Market Commentary

by Byron Wien

Blackstone is pleased to offer the following Market Commentary by Byron Wien to share his thinking on global economic developments, market insights and other factors that may influence investment opportunities and strategies.

Byron Wien is a Vice Chairman

  • Feb 01, 2010

    The Market is Ahead of the Economy

    Deciding on this year’s Ten Surprises was not easy. While I had developed a list of many alternatives, coming up with the final ten proved to be difficult. It was harder to identify the consensus on some of the issues and I thought other potential entries, while of great interest to investors, were not really surprises. The final ten are generally positive on the economic outlook but reflect my thinking that the market itself may already discount the favorable fundamentals. Last year was the best ever in the twenty-five year history of The Ten Surprises in terms of accuracy. As I have often said the goal is to step back and stretch your thinking about what could happen. Doing that can help you invest more creatively. I try not to worry about how many will be right. I listed the Ten Surprises last month. Now let’s take a look at them in more detail.
  • Jan 04, 2010

    The Surprises of 2010

    For the past 24 years I have prepared a list of ten investment-related surprises that I believe are likely to happen in the New Year, but to which the average investor would only assign a one out of three probability to the event taking place. I started doing this in the 1980’s because I thought short term thinking was the curse of effective money management. Investors were too concerned about quarterly earnings, monthly sales, the latest unemployment report and other economic data. Once a year I wanted to take a longer view and reflect on what non-consensus (not necessarily contrary) events could have a major influence on the investment environment.
  • Dec 03, 2009

    Wondering About 2010

    What has caused economists to abandon historical precedents, one of the most cherished tools of their trade, is the belief that a series of circumstances have made this cycle different. To cite a few examples, consumers entered the recession carrying a heavy burden of debt which they are now unwinding and which is holding back their spending. Because of the decline in home values and the stock market consumer net worth is down $7 trillion. Manufacturing competition from abroad has discouraged capital spending. A heavy inventory of unsold homes and high mortgage delinquencies have dimmed the prospects for residential construction. Office vacancy rates of 17% have slowed commercial real estate projects. Finally the U.S. government itself is running a budget deficit of 10% of GDP, the highest ever in peacetime, raising the prospect of higher interest rates and inflation.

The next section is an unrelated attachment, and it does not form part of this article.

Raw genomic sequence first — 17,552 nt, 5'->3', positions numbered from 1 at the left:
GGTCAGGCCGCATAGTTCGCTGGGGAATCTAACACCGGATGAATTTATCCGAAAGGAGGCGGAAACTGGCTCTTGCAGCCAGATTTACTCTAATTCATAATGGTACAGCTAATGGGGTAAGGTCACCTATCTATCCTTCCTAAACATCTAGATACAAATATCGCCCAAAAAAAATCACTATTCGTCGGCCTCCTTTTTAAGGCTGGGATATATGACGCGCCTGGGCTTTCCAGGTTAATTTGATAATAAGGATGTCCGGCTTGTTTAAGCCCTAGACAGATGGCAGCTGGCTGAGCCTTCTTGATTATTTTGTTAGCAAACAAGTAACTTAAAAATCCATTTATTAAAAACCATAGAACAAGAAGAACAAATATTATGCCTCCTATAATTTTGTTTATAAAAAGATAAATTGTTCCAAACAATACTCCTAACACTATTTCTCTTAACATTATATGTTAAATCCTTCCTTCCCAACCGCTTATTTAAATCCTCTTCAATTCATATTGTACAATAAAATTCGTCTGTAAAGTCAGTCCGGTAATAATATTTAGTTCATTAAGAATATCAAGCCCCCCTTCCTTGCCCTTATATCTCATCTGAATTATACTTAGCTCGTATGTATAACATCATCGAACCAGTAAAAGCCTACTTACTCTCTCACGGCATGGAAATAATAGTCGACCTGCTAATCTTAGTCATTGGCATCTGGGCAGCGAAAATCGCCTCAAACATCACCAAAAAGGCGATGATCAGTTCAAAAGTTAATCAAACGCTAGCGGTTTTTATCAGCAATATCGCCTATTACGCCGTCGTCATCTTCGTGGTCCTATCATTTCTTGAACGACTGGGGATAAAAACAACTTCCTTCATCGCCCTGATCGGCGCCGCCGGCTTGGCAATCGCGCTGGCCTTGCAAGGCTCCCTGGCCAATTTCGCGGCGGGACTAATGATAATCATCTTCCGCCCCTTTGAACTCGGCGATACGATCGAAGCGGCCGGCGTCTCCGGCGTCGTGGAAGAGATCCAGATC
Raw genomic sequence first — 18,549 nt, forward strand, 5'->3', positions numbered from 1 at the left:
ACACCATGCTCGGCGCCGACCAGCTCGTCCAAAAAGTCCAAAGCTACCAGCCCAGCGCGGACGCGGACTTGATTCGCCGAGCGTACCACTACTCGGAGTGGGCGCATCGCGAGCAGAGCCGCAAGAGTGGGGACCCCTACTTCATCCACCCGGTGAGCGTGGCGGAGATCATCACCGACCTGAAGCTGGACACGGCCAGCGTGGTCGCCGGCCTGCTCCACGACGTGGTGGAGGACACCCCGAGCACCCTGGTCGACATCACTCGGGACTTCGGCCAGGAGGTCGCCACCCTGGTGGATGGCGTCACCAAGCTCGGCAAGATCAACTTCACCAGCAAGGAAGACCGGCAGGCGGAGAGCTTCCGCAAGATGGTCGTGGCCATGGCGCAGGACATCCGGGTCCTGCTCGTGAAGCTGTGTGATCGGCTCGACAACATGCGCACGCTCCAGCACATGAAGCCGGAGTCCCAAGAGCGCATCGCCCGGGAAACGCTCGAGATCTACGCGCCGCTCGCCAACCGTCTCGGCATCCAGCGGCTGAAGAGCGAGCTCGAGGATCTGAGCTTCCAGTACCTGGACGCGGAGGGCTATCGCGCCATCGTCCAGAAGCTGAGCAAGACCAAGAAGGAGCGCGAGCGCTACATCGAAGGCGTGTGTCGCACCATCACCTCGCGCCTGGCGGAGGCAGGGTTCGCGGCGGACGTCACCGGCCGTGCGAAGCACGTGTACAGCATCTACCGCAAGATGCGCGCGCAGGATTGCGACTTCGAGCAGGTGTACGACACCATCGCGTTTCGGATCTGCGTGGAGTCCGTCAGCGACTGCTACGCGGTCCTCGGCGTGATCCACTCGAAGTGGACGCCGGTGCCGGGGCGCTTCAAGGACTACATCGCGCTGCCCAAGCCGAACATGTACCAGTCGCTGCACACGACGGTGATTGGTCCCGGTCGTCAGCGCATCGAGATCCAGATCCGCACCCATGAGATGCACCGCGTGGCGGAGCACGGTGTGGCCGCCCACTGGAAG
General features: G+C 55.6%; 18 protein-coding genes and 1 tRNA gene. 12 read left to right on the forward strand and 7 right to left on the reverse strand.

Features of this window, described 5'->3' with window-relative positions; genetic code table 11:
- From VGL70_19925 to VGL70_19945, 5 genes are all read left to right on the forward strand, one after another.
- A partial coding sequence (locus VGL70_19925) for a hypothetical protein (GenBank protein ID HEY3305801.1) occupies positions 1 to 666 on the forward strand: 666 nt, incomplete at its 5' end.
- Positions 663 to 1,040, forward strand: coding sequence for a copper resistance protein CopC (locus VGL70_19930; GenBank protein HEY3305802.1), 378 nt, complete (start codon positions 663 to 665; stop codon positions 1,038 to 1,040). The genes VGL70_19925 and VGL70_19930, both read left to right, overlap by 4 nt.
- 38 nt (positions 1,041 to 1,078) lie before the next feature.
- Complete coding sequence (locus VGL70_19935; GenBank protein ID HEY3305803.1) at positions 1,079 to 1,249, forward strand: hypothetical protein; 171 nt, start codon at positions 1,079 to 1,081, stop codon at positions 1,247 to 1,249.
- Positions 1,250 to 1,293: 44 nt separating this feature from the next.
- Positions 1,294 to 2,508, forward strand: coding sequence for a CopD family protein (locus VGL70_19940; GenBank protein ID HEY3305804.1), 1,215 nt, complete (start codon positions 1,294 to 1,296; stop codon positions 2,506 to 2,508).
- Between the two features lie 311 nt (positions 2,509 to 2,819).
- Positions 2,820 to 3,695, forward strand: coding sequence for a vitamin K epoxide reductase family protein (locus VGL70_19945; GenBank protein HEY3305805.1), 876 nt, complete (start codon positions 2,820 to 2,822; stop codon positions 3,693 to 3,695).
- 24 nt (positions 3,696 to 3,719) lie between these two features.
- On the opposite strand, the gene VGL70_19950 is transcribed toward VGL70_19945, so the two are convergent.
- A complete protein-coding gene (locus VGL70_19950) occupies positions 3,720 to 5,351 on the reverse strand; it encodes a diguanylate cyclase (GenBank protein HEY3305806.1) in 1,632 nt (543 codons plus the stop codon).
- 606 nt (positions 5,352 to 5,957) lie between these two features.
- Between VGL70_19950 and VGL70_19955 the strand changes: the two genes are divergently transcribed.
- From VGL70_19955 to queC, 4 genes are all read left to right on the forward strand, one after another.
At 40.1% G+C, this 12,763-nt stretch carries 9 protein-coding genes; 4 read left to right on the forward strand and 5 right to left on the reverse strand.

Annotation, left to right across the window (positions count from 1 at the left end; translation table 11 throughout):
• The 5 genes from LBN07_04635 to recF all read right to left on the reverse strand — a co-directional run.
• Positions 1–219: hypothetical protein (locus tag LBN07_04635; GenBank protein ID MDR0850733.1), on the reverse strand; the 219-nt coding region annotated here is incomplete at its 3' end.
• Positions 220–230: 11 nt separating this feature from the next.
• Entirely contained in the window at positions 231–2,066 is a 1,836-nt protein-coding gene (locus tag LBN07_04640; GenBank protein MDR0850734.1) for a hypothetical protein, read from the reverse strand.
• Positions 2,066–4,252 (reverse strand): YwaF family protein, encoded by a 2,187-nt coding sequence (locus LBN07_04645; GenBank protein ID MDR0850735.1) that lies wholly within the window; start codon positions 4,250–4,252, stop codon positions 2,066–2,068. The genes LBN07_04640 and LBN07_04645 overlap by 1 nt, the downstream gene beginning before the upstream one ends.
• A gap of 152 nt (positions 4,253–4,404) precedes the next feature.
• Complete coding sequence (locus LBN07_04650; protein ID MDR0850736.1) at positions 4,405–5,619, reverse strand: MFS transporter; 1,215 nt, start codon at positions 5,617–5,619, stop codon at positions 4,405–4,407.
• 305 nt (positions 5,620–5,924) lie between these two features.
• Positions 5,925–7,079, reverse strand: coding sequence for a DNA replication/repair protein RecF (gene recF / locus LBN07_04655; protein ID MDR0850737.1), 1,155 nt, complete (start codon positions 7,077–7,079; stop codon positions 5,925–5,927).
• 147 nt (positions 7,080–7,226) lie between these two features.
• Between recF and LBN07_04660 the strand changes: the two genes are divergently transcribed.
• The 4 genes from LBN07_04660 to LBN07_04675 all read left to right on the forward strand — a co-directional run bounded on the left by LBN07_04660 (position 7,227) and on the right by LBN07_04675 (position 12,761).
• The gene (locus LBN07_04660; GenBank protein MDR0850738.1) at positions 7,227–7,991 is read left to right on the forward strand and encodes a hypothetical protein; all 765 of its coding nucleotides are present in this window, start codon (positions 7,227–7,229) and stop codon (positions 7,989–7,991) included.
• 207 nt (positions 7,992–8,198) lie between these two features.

• Oct 06, 2009

    Short Term Optimism: Longer-Term Fear

    Every August I organize two Friday luncheon discussions for serious investors who spend their summer weekends in Eastern Long Island. We focus on the major issues which will influence the world economy and its financial markets during the coming year. It is a broad constituency which includes more than a handful of billionaires, chief executives of public companies, private equity leaders, hedge fund managers and former government officials. There are about twenty five at each session. Called the “Benchmark Lunches”, they represent an opportunity to reflect on what is likely to happen with a group of successful and hopefully knowledgeable people. Since I write up the discussions, each participant can look back and assess whether the group was able to see future events clearly. As you might expect, their skill in doing this is not notable for its accuracy.
  • Sep 16, 2009

    Good News Coming Soon

    The August unemployment report carried both good and bad news. Those who were looking for jobs and couldn’t find them, rose to 9.7% of the work force, the highest in 26 years but only 216,000 jobs were lost which was an improvement compared with recent months. We all expect the unemployment level to stay high for two reasons. First, it is a lagging indicator and may remain near 10% even if the economy continues to recover. Second corporations know that increasing revenues is difficult in the current economic environment and are slow to add workers even as business improves. You can see that in the impressive increase in productivity.